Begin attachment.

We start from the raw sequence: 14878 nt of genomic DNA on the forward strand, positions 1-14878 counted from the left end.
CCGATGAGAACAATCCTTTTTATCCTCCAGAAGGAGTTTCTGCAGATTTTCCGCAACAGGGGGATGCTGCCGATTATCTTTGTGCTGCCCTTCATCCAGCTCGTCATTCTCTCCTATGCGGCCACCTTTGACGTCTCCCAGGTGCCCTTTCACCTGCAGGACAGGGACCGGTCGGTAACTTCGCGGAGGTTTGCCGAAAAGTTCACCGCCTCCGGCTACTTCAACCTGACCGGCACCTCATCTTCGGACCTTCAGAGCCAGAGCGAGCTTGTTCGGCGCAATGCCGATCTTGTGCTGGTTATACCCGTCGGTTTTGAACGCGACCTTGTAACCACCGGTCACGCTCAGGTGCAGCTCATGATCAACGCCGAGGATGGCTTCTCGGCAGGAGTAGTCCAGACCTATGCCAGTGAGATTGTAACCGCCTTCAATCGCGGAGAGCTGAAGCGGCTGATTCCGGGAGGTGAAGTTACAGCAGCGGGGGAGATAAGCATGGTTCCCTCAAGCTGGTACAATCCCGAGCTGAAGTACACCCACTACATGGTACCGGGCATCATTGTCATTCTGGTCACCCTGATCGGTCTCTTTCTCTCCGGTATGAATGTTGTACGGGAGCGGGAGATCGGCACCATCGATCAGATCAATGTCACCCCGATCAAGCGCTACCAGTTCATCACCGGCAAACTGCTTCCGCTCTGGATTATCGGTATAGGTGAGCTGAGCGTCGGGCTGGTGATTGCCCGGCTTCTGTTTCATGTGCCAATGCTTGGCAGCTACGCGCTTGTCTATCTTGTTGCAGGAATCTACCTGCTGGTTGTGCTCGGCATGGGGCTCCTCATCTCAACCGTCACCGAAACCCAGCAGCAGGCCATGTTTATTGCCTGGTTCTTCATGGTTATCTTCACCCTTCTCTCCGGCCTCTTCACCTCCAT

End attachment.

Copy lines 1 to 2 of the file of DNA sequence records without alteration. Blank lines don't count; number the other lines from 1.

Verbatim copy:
We start from the raw sequence: 14878 nt of genomic DNA on the forward strand, positions 1-14878 counted from the left end.
CCGATGAGAACAATCCTTTTTATCCTCCAGAAGGAGTTTCTGCAGATTTTCCGCAACAGGGGGATGCTGCCGATTATCTTTGTGCTGCCCTTCATCCAGCTCGTCATTCTCTCCTATGCGGCCACCTTTGACGTCTCCCAGGTGCCCTTTCACCTGCAGGACAGGGACCGGTCGGTAACTTCGCGGAGGTTTGCCGAAAAGTTCACCGCCTCCGGCTACTTCAACCTGACCGGCACCTCATCTTCGGACCTTCAGAGCCAGAGCGAGCTTGTTCGGCGCAATGCCGATCTTGTGCTGGTTATACCCGTCGGTTTTGAACGCGACCTTGTAACCACCGGTCACGCTCAGGTGCAGCTCATGATCAACGCCGAGGATGGCTTCTCGGCAGGAGTAGTCCAGACCTATGCCAGTGAGATTGTAACCGCCTTCAATCGCGGAGAGCTGAAGCGGCTGATTCCGGGAGGTGAAGTTACAGCAGCGGGGGAGATAAGCATGGTTCCCTCAAGCTGGTACAATCCCGAGCTGAAGTACACCCACTACATGGTACCGGGCATCATTGTCATTCTGGTCACCCTGATCGGTCTCTTTCTCTCCGGTATGAATGTTGTACGGGAGCGGGAGATCGGCACCATCGATCAGATCAATGTCACCCCGATCAAGCGCTACCAGTTCATCACCGGCAAACTGCTTCCGCTCTGGATTATCGGTATAGGTGAGCTGAGCGTCGGGCTGGTGATTGCCCGGCTTCTGTTTCATGTGCCAATGCTTGGCAGCTACGCGCTTGTCTATCTTGTTGCAGGAATCTACCTGCTGGTTGTGCTCGGCATGGGGCTCCTCATCTCAACCGTCACCGAAACCCAGCAGCAGGCCATGTTTATTGCCTGGTTCTTCATGGTTATCTTCACCCTTCTCTCCGGCCTCTTCACCTCCAT